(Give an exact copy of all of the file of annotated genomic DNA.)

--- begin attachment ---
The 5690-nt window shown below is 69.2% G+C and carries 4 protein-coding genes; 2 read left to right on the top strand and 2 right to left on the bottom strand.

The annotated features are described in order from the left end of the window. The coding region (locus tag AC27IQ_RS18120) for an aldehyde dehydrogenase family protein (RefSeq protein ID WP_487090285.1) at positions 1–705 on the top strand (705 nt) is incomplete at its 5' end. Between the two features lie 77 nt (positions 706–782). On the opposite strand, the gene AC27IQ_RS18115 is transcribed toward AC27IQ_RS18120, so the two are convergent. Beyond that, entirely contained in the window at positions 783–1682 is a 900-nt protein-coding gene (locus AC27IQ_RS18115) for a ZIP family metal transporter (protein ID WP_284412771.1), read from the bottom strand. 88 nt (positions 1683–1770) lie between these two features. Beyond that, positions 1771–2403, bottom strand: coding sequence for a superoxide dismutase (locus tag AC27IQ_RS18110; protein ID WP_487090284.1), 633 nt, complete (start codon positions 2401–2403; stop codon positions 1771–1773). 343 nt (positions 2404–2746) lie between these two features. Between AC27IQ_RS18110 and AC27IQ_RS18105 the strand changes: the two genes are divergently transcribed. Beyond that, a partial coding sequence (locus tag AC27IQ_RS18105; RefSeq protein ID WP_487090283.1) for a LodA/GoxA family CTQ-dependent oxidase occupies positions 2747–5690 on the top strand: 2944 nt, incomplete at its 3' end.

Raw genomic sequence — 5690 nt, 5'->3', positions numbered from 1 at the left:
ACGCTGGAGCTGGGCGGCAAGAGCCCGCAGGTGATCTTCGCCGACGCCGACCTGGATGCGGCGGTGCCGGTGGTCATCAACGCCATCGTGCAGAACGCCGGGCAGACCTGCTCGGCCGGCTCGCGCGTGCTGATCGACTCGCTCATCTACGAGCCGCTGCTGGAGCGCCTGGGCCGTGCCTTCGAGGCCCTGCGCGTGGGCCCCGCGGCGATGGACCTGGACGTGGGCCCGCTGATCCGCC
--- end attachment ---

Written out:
The 5690-nt window shown below is 69.2% G+C and carries 4 protein-coding genes; 2 read left to right on the top strand and 2 right to left on the bottom strand.

The annotated features are described in order from the left end of the window. The coding region (locus tag AC27IQ_RS18120) for an aldehyde dehydrogenase family protein (RefSeq protein ID WP_487090285.1) at positions 1–705 on the top strand (705 nt) is incomplete at its 5' end. Between the two features lie 77 nt (positions 706–782). On the opposite strand, the gene AC27IQ_RS18115 is transcribed toward AC27IQ_RS18120, so the two are convergent. Beyond that, entirely contained in the window at positions 783–1682 is a 900-nt protein-coding gene (locus AC27IQ_RS18115) for a ZIP family metal transporter (protein ID WP_284412771.1), read from the bottom strand. 88 nt (positions 1683–1770) lie between these two features. Beyond that, positions 1771–2403, bottom strand: coding sequence for a superoxide dismutase (locus tag AC27IQ_RS18110; protein ID WP_487090284.1), 633 nt, complete (start codon positions 2401–2403; stop codon positions 1771–1773). 343 nt (positions 2404–2746) lie between these two features. Between AC27IQ_RS18110 and AC27IQ_RS18105 the strand changes: the two genes are divergently transcribed. Beyond that, a partial coding sequence (locus tag AC27IQ_RS18105; RefSeq protein ID WP_487090283.1) for a LodA/GoxA family CTQ-dependent oxidase occupies positions 2747–5690 on the top strand: 2944 nt, incomplete at its 3' end.

Raw genomic sequence — 5690 nt, 5'->3', positions numbered from 1 at the left:
ACGCTGGAGCTGGGCGGCAAGAGCCCGCAGGTGATCTTCGCCGACGCCGACCTGGATGCGGCGGTGCCGGTGGTCATCAACGCCATCGTGCAGAACGCCGGGCAGACCTGCTCGGCCGGCTCGCGCGTGCTGATCGACTCGCTCATCTACGAGCCGCTGCTGGAGCGCCTGGGCCGTGCCTTCGAGGCCCTGCGCGTGGGCCCCGCGGCGATGGACCTGGACGTGGGCCCGCTGATCCGCC